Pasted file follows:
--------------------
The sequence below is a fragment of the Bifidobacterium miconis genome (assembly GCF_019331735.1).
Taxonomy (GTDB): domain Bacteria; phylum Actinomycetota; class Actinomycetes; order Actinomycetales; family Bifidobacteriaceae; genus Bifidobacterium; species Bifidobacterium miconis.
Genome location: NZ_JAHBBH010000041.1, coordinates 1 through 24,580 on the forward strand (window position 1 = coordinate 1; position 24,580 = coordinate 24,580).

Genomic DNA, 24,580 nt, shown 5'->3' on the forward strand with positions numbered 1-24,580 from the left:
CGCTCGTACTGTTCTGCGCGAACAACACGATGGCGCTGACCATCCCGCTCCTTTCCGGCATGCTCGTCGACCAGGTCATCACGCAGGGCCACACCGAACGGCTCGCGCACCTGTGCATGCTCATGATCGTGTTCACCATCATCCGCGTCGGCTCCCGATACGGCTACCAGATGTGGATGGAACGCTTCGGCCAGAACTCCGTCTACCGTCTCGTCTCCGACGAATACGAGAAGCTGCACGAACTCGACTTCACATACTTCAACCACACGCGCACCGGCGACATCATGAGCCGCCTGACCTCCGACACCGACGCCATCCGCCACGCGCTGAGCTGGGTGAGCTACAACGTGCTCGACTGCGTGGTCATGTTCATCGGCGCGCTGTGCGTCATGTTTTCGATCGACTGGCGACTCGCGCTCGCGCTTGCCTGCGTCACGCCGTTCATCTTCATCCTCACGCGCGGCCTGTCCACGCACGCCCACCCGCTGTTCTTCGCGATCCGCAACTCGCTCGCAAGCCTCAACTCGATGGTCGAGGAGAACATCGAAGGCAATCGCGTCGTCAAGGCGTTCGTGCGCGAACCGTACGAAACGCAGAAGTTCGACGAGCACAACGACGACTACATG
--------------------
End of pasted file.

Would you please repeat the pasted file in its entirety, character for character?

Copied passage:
The sequence below is a fragment of the Bifidobacterium miconis genome (assembly GCF_019331735.1).
Taxonomy (GTDB): domain Bacteria; phylum Actinomycetota; class Actinomycetes; order Actinomycetales; family Bifidobacteriaceae; genus Bifidobacterium; species Bifidobacterium miconis.
Genome location: NZ_JAHBBH010000041.1, coordinates 1 through 24,580 on the forward strand (window position 1 = coordinate 1; position 24,580 = coordinate 24,580).

Genomic DNA, 24,580 nt, shown 5'->3' on the forward strand with positions numbered 1-24,580 from the left:
CGCTCGTACTGTTCTGCGCGAACAACACGATGGCGCTGACCATCCCGCTCCTTTCCGGCATGCTCGTCGACCAGGTCATCACGCAGGGCCACACCGAACGGCTCGCGCACCTGTGCATGCTCATGATCGTGTTCACCATCATCCGCGTCGGCTCCCGATACGGCTACCAGATGTGGATGGAACGCTTCGGCCAGAACTCCGTCTACCGTCTCGTCTCCGACGAATACGAGAAGCTGCACGAACTCGACTTCACATACTTCAACCACACGCGCACCGGCGACATCATGAGCCGCCTGACCTCCGACACCGACGCCATCCGCCACGCGCTGAGCTGGGTGAGCTACAACGTGCTCGACTGCGTGGTCATGTTCATCGGCGCGCTGTGCGTCATGTTTTCGATCGACTGGCGACTCGCGCTCGCGCTTGCCTGCGTCACGCCGTTCATCTTCATCCTCACGCGCGGCCTGTCCACGCACGCCCACCCGCTGTTCTTCGCGATCCGCAACTCGCTCGCAAGCCTCAACTCGATGGTCGAGGAGAACATCGAAGGCAATCGCGTCGTCAAGGCGTTCGTGCGCGAACCGTACGAAACGCAGAAGTTCGACGAGCACAACGACGACTACATG